What is Charlotte’s advice to anyone considering doing a half or full marathon?

“Given the two extremes, when you think of long-distance running, you’re either Mo Farah or the man in the astronaut suit at the back, running as a joke,” she said. “They deliberately set their races up for dealing with everyone in the middle. I was worried about being left at the back, but they’re very accessible for people.”

If you would like to donate to any of the people running the Royal Parks Half-Marathon for Shine this year taking place on Sunday, October 13, you can do so using any of the following links and see their story:

Shane Simpson –https://uk.virginmoneygiving.com/shanesimpson2

Kat Simpson: https://www.justgiving.com/fundraising/kate-simpson24

Simon Walters: https://uk.virginmoneygiving.com/SimonWalters6

Pete Grosse: https://uk.virginmoneygiving.com/PeteGrosse

Diego Delgado: https://www.justgiving.com/fundraising/diego-delgado

If you’d like to find out more about how you can support Shine’s work, please drop us a line at fundraising@shinecancersupport.org, or view challenges here.

Shine Connect 2019: a participant’s experience

In this post, Shine’s blog editor Caroline writes about her first time at Shine Connect, our annual conference for people in their 20s, 30s, and 40s living with and beyond cancer.

I discovered Shine Cancer Support when I was first diagnosed with cancer in early 2017. I felt completely lost and as I clawed around in the dark, trying to make sense of the incomprehensible, I found the Oxford Shine network. I started going to local meet-ups, and then I was lucky enough to get a place on Shine’s Bournemouth Great Escape. I’ve been to Shine Camp, I’ve completed a fundraising 50km hike, and I also volunteer as Shine’s blog manager. If I could bear to look when the cannula goes in, I might even be able to confirm that I bleed orange too – who knows?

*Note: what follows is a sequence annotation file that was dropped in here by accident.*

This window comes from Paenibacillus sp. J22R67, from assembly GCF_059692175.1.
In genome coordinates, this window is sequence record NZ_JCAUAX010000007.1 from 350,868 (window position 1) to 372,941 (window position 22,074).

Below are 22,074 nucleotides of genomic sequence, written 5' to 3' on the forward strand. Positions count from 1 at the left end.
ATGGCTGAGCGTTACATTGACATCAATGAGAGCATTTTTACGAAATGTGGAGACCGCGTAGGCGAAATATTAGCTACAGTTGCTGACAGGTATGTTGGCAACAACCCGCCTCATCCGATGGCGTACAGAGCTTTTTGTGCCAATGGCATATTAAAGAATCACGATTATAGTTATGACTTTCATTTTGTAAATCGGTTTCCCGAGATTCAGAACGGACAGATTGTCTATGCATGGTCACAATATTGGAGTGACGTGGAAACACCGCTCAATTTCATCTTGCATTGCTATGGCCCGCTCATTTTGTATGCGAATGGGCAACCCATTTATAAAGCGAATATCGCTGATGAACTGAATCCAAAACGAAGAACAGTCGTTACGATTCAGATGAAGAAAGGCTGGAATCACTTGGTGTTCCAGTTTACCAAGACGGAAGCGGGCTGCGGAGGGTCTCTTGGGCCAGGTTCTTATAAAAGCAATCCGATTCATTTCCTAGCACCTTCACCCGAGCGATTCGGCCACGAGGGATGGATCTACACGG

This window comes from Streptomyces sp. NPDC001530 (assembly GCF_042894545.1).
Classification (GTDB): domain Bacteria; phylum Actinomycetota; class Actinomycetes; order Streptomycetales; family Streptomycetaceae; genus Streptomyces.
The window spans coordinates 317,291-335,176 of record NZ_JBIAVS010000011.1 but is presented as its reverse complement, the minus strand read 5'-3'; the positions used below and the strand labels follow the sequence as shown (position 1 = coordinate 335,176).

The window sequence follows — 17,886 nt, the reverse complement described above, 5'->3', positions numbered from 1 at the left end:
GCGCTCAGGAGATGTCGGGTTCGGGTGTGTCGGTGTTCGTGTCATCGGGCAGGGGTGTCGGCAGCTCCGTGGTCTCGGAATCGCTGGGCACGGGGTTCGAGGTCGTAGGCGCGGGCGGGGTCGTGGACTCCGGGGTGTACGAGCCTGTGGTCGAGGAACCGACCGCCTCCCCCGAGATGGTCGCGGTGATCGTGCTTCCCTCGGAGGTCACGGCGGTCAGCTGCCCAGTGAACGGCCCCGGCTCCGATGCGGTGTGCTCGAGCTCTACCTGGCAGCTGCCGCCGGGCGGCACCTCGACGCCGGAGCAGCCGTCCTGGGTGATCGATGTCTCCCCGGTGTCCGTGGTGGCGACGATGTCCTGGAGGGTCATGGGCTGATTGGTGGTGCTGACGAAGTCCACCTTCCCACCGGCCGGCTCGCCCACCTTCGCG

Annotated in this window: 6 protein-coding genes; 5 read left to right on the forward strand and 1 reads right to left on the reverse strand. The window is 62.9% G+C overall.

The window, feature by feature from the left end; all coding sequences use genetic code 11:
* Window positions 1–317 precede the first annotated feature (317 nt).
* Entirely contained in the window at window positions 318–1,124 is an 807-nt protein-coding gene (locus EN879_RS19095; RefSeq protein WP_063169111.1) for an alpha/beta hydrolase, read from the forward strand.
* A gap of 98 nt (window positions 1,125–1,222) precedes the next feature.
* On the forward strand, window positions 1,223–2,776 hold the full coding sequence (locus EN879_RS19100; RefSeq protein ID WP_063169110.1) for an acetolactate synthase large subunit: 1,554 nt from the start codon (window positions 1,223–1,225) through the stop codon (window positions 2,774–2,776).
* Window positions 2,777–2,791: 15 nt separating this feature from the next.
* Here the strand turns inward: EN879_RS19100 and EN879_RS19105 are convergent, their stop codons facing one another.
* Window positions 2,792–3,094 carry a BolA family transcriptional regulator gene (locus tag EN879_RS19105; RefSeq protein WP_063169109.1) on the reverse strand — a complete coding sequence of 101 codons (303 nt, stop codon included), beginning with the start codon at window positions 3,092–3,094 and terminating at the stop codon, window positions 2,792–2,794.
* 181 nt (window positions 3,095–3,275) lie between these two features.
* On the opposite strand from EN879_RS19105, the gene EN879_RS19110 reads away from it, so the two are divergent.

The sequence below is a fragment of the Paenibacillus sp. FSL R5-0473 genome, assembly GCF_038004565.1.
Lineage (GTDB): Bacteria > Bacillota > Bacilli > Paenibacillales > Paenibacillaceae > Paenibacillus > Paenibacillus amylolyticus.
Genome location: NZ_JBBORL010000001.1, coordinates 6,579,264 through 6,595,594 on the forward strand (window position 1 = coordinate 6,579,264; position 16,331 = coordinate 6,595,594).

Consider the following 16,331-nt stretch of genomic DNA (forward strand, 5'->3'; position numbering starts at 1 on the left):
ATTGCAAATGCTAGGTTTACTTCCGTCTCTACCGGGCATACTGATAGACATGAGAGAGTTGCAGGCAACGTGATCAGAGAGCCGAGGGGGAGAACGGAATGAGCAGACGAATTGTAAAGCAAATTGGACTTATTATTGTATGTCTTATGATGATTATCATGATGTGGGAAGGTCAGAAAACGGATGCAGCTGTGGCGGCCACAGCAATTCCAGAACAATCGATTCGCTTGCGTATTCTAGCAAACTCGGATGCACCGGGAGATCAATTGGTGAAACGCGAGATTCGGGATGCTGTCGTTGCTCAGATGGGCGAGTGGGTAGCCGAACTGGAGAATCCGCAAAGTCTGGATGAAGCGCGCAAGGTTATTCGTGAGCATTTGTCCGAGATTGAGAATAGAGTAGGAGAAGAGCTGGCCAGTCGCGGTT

I’d never made it to Shine Connect though. I have anxiety that sometimes makes it harder to spend time with large groups of people and besides, who wants to give up an entire spring Saturday to talk about cancer? As it turns out, approximately 150 other young people with cancer! As May rolled around, I decided that this year I was going to give Shine Connect a try.

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Neil, one of Shine’s employees, greets some conference participants!